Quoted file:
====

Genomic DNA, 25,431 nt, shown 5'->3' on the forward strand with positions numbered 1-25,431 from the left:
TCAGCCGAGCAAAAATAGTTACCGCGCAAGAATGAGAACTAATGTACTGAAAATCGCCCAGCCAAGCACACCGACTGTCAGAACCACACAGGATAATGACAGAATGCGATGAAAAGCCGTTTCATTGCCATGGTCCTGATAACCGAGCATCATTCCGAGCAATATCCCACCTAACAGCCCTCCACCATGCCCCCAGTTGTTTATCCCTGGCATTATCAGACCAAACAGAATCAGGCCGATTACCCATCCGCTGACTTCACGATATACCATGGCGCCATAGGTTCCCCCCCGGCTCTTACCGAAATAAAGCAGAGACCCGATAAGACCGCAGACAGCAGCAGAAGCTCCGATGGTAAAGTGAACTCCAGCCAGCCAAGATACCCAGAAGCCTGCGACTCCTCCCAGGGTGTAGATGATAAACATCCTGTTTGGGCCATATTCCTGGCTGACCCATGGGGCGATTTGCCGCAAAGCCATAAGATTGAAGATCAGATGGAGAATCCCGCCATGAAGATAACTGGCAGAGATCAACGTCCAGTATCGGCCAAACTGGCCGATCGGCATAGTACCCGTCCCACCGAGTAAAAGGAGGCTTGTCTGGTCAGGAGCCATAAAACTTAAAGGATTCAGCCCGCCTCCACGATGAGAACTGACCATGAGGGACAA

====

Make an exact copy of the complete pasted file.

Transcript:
Genomic DNA, 25,431 nt, shown 5'->3' on the forward strand with positions numbered 1-25,431 from the left:
TCAGCCGAGCAAAAATAGTTACCGCGCAAGAATGAGAACTAATGTACTGAAAATCGCCCAGCCAAGCACACCGACTGTCAGAACCACACAGGATAATGACAGAATGCGATGAAAAGCCGTTTCATTGCCATGGTCCTGATAACCGAGCATCATTCCGAGCAATATCCCACCTAACAGCCCTCCACCATGCCCCCAGTTGTTTATCCCTGGCATTATCAGACCAAACAGAATCAGGCCGATTACCCATCCGCTGACTTCACGATATACCATGGCGCCATAGGTTCCCCCCCGGCTCTTACCGAAATAAAGCAGAGACCCGATAAGACCGCAGACAGCAGCAGAAGCTCCGATGGTAAAGTGAACTCCAGCCAGCCAAGATACCCAGAAGCCTGCGACTCCTCCCAGGGTGTAGATGATAAACATCCTGTTTGGGCCATATTCCTGGCTGACCCATGGGGCGATTTGCCGCAAAGCCATAAGATTGAAGATCAGATGGAGAATCCCGCCATGAAGATAACTGGCAGAGATCAACGTCCAGTATCGGCCAAACTGGCCGATCGGCATAGTACCCGTCCCACCGAGTAAAAGGAGGCTTGTCTGGTCAGGAGCCATAAAACTTAAAGGATTCAGCCCGCCTCCACGATGAGAACTGACCATGAGGGACAA